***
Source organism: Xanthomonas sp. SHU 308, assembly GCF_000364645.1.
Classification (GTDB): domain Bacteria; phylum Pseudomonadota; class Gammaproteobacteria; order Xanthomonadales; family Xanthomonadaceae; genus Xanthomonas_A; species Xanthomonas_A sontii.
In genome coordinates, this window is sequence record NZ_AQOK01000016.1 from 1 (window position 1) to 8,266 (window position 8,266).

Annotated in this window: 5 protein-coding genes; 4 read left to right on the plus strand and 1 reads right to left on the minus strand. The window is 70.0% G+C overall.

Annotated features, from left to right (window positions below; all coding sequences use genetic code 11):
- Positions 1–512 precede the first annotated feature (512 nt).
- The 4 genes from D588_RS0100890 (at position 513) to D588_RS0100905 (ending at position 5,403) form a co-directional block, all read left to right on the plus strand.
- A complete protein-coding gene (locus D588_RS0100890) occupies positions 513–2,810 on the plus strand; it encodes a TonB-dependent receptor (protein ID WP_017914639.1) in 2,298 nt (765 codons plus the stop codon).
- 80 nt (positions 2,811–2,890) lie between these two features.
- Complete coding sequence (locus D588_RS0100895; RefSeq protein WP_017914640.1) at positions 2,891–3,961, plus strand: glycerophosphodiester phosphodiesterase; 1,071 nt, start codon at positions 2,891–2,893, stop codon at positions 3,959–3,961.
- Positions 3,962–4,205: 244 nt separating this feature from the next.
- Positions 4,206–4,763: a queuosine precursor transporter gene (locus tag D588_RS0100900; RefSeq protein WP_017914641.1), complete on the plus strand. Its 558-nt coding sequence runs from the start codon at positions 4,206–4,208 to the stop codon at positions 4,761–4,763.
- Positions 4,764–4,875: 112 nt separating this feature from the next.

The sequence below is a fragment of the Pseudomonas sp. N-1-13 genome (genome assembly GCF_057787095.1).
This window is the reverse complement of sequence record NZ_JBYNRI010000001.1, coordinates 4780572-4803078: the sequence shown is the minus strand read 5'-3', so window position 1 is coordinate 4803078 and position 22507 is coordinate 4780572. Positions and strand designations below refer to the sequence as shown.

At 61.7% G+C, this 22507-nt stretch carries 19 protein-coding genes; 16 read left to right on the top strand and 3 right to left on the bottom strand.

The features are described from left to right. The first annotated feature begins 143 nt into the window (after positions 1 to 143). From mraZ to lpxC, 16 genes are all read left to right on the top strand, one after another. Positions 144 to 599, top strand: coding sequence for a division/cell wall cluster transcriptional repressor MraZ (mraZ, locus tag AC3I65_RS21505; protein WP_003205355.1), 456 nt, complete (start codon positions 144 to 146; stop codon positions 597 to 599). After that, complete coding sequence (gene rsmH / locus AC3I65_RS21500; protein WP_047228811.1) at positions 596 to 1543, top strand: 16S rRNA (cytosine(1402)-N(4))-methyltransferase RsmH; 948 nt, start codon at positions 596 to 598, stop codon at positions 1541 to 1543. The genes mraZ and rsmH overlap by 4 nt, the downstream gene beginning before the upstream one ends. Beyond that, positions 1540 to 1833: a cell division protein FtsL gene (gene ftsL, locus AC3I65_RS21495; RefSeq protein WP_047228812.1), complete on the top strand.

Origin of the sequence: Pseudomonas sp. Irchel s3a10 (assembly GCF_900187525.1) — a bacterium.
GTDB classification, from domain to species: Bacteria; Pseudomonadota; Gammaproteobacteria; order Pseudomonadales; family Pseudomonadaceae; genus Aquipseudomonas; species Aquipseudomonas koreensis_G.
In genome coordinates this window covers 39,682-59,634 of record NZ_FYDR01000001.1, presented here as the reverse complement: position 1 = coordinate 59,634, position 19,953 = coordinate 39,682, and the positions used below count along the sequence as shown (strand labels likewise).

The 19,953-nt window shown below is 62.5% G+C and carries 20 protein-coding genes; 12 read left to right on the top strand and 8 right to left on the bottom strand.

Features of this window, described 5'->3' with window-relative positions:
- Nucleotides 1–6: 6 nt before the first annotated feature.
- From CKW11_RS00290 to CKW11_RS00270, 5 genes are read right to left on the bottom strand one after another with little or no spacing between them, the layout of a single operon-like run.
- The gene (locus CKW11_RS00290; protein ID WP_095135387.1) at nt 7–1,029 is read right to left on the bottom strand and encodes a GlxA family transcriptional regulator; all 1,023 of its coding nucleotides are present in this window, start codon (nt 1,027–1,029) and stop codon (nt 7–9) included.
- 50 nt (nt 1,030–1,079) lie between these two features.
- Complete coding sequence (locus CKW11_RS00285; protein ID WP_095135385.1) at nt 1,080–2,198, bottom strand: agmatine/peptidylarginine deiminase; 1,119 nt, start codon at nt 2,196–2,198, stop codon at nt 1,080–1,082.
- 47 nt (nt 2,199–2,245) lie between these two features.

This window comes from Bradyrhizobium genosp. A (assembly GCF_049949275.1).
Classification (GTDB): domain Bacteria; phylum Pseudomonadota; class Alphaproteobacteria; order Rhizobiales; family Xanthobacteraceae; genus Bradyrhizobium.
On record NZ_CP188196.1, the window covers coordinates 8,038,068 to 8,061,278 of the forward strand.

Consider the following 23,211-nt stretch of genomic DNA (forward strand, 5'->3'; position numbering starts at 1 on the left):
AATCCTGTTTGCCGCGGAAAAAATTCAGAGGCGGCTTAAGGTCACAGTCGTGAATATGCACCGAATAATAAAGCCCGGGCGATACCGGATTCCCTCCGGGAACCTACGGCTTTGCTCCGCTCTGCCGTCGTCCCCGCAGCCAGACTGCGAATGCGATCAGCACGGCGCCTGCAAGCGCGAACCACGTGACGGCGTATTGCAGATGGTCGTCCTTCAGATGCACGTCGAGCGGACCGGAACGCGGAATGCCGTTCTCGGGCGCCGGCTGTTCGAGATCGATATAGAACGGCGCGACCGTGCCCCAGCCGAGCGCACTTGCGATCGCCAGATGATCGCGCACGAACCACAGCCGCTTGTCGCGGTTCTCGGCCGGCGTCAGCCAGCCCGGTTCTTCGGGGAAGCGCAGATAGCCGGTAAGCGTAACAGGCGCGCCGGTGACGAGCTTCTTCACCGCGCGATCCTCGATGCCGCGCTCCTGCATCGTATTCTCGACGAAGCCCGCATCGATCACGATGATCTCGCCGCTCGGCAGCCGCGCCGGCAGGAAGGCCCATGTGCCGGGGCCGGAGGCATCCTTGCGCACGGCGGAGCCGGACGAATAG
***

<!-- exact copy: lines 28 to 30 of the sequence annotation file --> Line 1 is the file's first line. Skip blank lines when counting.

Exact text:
- 47 nt (nt 2,199–2,245) lie between these two features.

This window comes from Bradyrhizobium genosp. A (assembly GCF_049949275.1).
Classification (GTDB): domain Bacteria; phylum Pseudomonadota; class Alphaproteobacteria; order Rhizobiales; family Xanthobacteraceae; genus Bradyrhizobium.